People living in mountains among world’s hungriest, UN food agency says
Mountain dwellers are among the world’s largest populations of undernourished and hungry people, a senior official with the United Nations Food and Agriculture Organization (FAO) said today.
Speaking in Rome at FAO’s launch of the International Year of Mountains, the agency’s Deputy Director-General, David Harcharik, said that by paying special attention to the plight of mountain people, the amount of hungry and undernourished citizens in the world – currently estimated at more than 800 million – could be reduced substantially.
According to FAO, the number of undernourished in the world is falling at a rate of only 6 million per year – well below the 22 million annually needed to reach the international target of halving the number of hungry people by 2015. “If we can improve conditions in mountain communities, we will go a long way toward fulfilling this important goal,” said Mr. Harcharik.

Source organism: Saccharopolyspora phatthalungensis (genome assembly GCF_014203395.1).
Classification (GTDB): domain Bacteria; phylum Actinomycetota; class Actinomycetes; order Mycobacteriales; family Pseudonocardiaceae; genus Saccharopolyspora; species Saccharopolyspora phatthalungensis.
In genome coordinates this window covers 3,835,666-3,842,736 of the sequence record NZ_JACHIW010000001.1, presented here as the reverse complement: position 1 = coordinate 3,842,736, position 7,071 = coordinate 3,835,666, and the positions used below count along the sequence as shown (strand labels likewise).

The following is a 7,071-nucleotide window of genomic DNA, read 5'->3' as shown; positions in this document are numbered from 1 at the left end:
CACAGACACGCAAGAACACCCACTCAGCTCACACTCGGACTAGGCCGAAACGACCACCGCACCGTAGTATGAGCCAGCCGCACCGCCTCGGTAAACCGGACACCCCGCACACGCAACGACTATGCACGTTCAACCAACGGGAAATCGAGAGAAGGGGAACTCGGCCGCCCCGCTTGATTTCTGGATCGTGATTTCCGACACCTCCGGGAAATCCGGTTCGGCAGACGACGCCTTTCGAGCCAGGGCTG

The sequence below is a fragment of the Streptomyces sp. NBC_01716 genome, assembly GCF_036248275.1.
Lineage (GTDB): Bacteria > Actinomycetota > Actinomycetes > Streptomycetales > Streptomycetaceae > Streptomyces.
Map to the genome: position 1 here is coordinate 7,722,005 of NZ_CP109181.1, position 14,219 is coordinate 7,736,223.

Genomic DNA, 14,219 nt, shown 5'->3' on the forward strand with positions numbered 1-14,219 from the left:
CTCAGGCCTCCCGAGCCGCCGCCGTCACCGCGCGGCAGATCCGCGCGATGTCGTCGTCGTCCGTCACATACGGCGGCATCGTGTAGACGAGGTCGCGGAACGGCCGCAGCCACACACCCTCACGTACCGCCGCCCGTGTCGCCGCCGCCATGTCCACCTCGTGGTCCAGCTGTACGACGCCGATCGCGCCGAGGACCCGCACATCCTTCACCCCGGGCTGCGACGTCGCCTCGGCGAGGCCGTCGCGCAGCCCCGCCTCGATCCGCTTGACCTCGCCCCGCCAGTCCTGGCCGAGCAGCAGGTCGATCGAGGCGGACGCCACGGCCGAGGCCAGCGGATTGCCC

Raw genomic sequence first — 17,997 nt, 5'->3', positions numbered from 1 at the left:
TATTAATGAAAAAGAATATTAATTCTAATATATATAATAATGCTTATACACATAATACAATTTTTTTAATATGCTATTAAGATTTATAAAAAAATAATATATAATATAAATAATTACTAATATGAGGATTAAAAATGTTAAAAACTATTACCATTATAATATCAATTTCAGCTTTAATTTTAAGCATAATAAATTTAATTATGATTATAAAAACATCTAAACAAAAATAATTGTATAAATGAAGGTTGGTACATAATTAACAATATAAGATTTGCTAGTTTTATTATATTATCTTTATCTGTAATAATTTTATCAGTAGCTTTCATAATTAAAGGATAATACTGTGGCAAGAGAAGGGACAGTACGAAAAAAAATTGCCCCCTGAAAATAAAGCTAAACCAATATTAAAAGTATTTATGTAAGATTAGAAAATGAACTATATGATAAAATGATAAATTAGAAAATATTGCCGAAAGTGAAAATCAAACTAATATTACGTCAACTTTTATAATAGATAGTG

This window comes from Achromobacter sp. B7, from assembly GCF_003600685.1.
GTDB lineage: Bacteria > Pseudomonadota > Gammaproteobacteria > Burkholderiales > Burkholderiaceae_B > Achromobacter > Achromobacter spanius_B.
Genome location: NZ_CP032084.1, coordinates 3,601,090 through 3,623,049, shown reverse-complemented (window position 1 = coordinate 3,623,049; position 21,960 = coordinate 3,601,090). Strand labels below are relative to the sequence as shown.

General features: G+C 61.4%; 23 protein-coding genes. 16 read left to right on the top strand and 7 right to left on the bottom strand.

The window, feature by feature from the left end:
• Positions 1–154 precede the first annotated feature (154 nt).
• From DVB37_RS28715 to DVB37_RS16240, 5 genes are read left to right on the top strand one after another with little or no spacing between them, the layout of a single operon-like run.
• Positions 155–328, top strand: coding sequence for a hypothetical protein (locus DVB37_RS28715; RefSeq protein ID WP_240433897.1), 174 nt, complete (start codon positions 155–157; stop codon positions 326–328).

About 600 million people – one in 10 – live in mountain areas. Outside the
well-to-do mountain resorts and commuter towns in industrialized countries, the majority of mountain people are chronically undernourished, due partly to poverty and political marginalization, FAO said. In addition, mountain people face physical barriers, such as rugged terrain, poor communications systems and inadequate roads.
Above all, the agency blamed armed conflict for the poor conditions facing mountain dwellers, noting that most of clashes in the world today are in mountain areas. In 1999, 23 of the 27 major armed conflicts in the world were being fought in mountain regions. “How can you reliably produce food in conditions of war?” Mr. Harcharik asked. “How can you take steps to improve your life, to dream of a better future, when you don't know where your next meal is coming from – or if you will live to eat it?”
FAO pledged to give long-term priority to on-the-ground action in response to the needs of mountain dwellers. The agency also said it planned to support the efforts of national committees dedicated to the International Year of Mountains, noting that “countries have the power to develop laws and policies to encourage the sustainable development of mountain areas, and to ensure that decision-making processes include the full participation of mountain people.”